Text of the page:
A San Juan Island Emergency Medical Services ambulance took longer to respond to a 911 call than normal. This may change how the department operates.
That’s what EMS Chief Jerry Martin said at a meeting for the San Juan County Public Hospital District No. 1 on Sept. 27.
“This was a bad representation of our department,” said Martin. “This is not the way we do business.”
EMS staff, he said, will review the possibility of hiring emergency medical technicians, the week of Oct. 2. Currently, at San Juan Island EMS, the vast majority of EMTs are volunteers.
On Saturday, Sept. 23, 911 was called after an 11-year-old football player, from a mainland team, received a reported roughly five-second concussion from hitting another player in the head. Both were wearing helmets.
Martin told the Journal that an EMT, who was not scheduled but near the scene, arrived first, followed by a paramedic and a doctor. Once first responders knew the patient was stable, the paramedic went to the station to retrieve the ambulance.
He said it took 20 minutes from the time a 911 dispatcher contacted EMS, to the time the ambulance left the station, then another two minutes for the vehicle to arrive at the Friday Harbor Elementary School football field.
On average, he said, it takes about five minutes to get an ambulance in route. He added that he recently talked to the injured boy’s mother, who said he’s fine.
Martin told the Journal his staff will review possibilities to decrease response times, including if 24-hour EMS staffing is needed.
Martin said there are about 30 volunteer EMTs, in addition to three paid EMTs. There are four paid paramedics.
There are always one to two paramedics on duty, he noted, but not always an EMT. All EMT volunteers, however, are able to receive pages from 911 and respond to them, like in the Sept. 23 incident.
EMTs are basic life support positions, while paramedics are more advanced, and both can drive ambulances. Out of the roughly 37 members of the EMS paid and volunteer staff, only about two are not certified to drive ambulances, said Martin.
EMS is subsidized on the island by property taxes through a levy with the county’s public hospital district No. 1. On San Juan Island, insurance companies are charged for ambulance transports, but island residents do not pay residuals.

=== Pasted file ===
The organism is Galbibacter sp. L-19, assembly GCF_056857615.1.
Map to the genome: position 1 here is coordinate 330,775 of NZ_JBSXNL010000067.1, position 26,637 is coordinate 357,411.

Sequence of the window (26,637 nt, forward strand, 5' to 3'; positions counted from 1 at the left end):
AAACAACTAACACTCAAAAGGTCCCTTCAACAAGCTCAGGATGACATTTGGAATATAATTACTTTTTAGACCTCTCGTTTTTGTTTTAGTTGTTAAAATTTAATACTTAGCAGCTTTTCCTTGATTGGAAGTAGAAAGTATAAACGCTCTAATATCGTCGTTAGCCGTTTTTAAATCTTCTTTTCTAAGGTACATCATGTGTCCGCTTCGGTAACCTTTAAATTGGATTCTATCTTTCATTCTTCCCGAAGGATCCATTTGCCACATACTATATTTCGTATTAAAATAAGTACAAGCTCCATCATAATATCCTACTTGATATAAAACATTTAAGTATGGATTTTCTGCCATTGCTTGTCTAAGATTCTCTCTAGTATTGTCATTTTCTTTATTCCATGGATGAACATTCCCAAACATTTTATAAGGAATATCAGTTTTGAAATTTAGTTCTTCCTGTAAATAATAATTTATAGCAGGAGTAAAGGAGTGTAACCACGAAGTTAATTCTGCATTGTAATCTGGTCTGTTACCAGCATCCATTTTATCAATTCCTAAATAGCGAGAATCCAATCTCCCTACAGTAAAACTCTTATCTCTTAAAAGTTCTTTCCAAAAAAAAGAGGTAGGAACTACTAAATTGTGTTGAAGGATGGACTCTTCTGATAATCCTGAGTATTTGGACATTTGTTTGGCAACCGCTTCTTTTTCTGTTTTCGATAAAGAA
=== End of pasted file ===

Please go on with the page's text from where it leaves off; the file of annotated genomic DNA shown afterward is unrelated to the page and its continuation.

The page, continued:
The hospital district covers San Juan Island, and the outer islands of Brown, Henry, Pearl, Speiden, Johns, and Stuart.
At the meeting, Martin explained that there had been slow patient transfers in the past, but “nothing like this.”
“There’s no one to blame on this call, except for me,” said Martin. “I’m the chief, it rests with me.”
At the public hospital district meeting, Martin also noted that EMS will purchase a new ambulance by the end of the year. The cost will be split between the EMS tax levy and transport fees acquired from insurance companies, as well as the San Juan Island EMT Association. The association is a 501c3, which applies for grants to pay for some EMS community services, like carbon monoxide detectors for locals.
EMS staff also presented a three-year plan at the Sept. 27 meeting.
The plan includes a vision for the department, which is to “exceed the expectation of our unique island community” and a mission, which is to “serve our community, before, during, and after an emergency.”
It also prioritizes department strategies. The most important strategies included enhancing community engagement; clarifying department roles, responsibility and accountability; and establishing a financial reserve.
Bill Williams, chairman of the public hospital district, told the Journal the department is in a good place to plan for the future since the last, six-year, EMS levy passed in 2016.
“The development of the [plan is to] evaluate and coordinate the efforts of EMS to obtain the best results possible,” said Williams.
Review the plan, below, before the public hospital district board votes on it at the Oct. 25 meeting.
San Juan Island EMS 2017-21 Framework for Continuous Improvement: